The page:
I will buy another sensor and connect it to the charger directly. This will prevent a recurrence of the thermal meltdown we found when we returned. However this does highlight a deeper problem which I think is common to many marine power installations. Our boats have become technically complicated, and if one component fails the resulting cascade of problems can be severe. If we are on board these will likely be caught by the observant boat owner, but if unattended the problems can multiply. My hope is to add a system to monitor the vital stats of the boat when we are away.

New Batteries

The Mastervolt Slimline batteries are an unusual shape - tall and thin, and I was worried we wouldn’t be able to replace them easily. What a surprise to find Island Water World here in Grenada actually had 3 of them in stock - on sale no less!! We bought all three. I will get the fourth at the next St Lucia in a couple of weeks. Although I normally do all the electrical work myself, Pantaenius wanted us to have an electrician check over the whole system. Alan came by (on a Sunday!) to check out the system , connect up the batteries and wrote a comprehensive report.


I am investigating monitoring options to see if there is a way to have a device that would call us if error conditions exist. For instance, if the bilge pump comes on, voltage of the battery goes below 12.5 volts, or above 13.8.

Mastervolt have a GPRS interface for their network that appears it might do what I need. It sends a text message with the info that is available on the power system (volts, amps, temperature etc) but I don’t think it can trigger an alarm if the bilge pump is on.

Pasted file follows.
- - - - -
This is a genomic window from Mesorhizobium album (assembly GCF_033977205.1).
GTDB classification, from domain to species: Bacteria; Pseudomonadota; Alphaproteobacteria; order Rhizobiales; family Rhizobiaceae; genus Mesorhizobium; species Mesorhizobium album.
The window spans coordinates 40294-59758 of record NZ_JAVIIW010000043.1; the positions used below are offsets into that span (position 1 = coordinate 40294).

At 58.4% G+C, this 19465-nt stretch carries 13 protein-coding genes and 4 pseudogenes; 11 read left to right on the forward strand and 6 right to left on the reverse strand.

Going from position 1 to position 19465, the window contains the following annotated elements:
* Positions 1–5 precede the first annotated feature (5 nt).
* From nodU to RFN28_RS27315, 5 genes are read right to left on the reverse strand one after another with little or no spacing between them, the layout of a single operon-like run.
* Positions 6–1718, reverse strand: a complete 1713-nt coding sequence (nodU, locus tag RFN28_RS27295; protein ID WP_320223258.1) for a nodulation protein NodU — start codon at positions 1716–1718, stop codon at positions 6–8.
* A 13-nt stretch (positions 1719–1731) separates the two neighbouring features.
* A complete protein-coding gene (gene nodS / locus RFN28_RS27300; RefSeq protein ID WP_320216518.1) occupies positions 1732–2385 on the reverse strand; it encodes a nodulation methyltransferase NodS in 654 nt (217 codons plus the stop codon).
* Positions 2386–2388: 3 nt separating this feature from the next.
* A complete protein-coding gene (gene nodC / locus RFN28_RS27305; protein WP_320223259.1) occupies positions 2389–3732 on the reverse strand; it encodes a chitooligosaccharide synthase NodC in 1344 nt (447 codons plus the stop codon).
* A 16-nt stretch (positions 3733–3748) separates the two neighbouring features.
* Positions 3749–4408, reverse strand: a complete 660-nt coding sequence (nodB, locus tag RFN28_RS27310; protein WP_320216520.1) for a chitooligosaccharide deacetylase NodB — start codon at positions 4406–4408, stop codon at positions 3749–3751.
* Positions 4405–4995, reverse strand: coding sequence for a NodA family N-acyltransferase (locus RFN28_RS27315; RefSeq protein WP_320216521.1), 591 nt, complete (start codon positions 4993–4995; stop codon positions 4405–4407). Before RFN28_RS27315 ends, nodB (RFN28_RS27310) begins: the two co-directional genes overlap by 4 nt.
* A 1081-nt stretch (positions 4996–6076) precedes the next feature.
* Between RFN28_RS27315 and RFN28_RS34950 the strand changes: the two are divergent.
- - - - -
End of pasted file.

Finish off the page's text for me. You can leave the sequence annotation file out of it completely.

If anyone has experience with such a device, or experienced a similar problem, please chime in with comments below!

Sail Away! Excerpt - Electrical System Problems

A number of years ago Sheryl & I wrote a book called
Sail Away! A Guide to Outfitting and Provisioning for Cruising
This book went on to sell nearly 11,000 copies and we are happy that so many people have told us the book helped them fulfill their cruising dreams!

I checked this morning on Amazon They have 4 "new condition" copies on sale from $153-$363 - Yikes!!!

The book has been out of print for some years now but we are starting a project to update it! Here is an excerpt from the Outfitting section...


The most common electrical problem, especially in saltwater, is corrosion causing a bad connection. This problem is not confined to wet bilges and areas where saltwater leaks onto and actually touches the connections. Even the salt air holds sufficient moisture and salt to start corrosion on terminals.
Different metals react to this corrosive environment in different ways. Plain copper wire, for instance, is susceptible to corrosion -- it turns the characteristic green of copper roofs. The best wire for use on a boat headed for saltwater is “tinned, stranded copper wire”. Stranded copper wire refers to the fact that a large number of fine strands of wire are run together inside the insulating core. This means the wire is much more flexible and less likely to fatigue and break if bent repeatedly. (Single strand wire commonly used in houses should not be used!) Tinned copper wire has a fine coating of tin on the outside of each strand and this is far more resistant to corrosion than plain copper. Any projects where gear is added to a boat should be done using tinned copper wire if possible.